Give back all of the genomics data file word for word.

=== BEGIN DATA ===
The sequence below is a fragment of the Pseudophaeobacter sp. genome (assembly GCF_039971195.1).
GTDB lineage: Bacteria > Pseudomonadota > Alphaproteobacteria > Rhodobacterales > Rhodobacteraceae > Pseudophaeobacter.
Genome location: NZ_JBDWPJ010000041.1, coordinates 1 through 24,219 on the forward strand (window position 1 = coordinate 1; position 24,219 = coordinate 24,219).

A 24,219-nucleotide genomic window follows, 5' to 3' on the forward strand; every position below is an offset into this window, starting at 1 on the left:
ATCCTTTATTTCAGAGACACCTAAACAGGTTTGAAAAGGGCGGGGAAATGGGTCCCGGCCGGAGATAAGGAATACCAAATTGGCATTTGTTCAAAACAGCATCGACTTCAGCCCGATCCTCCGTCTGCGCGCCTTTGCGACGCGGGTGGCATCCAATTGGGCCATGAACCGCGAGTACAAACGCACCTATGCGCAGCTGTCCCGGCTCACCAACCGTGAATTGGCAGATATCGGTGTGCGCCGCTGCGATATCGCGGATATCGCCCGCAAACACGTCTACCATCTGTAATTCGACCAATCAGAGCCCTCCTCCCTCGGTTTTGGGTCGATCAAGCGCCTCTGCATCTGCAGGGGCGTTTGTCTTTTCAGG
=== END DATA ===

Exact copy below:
The sequence below is a fragment of the Pseudophaeobacter sp. genome (assembly GCF_039971195.1).
GTDB lineage: Bacteria > Pseudomonadota > Alphaproteobacteria > Rhodobacterales > Rhodobacteraceae > Pseudophaeobacter.
Genome location: NZ_JBDWPJ010000041.1, coordinates 1 through 24,219 on the forward strand (window position 1 = coordinate 1; position 24,219 = coordinate 24,219).

A 24,219-nucleotide genomic window follows, 5' to 3' on the forward strand; every position below is an offset into this window, starting at 1 on the left:
ATCCTTTATTTCAGAGACACCTAAACAGGTTTGAAAAGGGCGGGGAAATGGGTCCCGGCCGGAGATAAGGAATACCAAATTGGCATTTGTTCAAAACAGCATCGACTTCAGCCCGATCCTCCGTCTGCGCGCCTTTGCGACGCGGGTGGCATCCAATTGGGCCATGAACCGCGAGTACAAACGCACCTATGCGCAGCTGTCCCGGCTCACCAACCGTGAATTGGCAGATATCGGTGTGCGCCGCTGCGATATCGCGGATATCGCCCGCAAACACGTCTACCATCTGTAATTCGACCAATCAGAGCCCTCCTCCCTCGGTTTTGGGTCGATCAAGCGCCTCTGCATCTGCAGGGGCGTTTGTCTTTTCAGG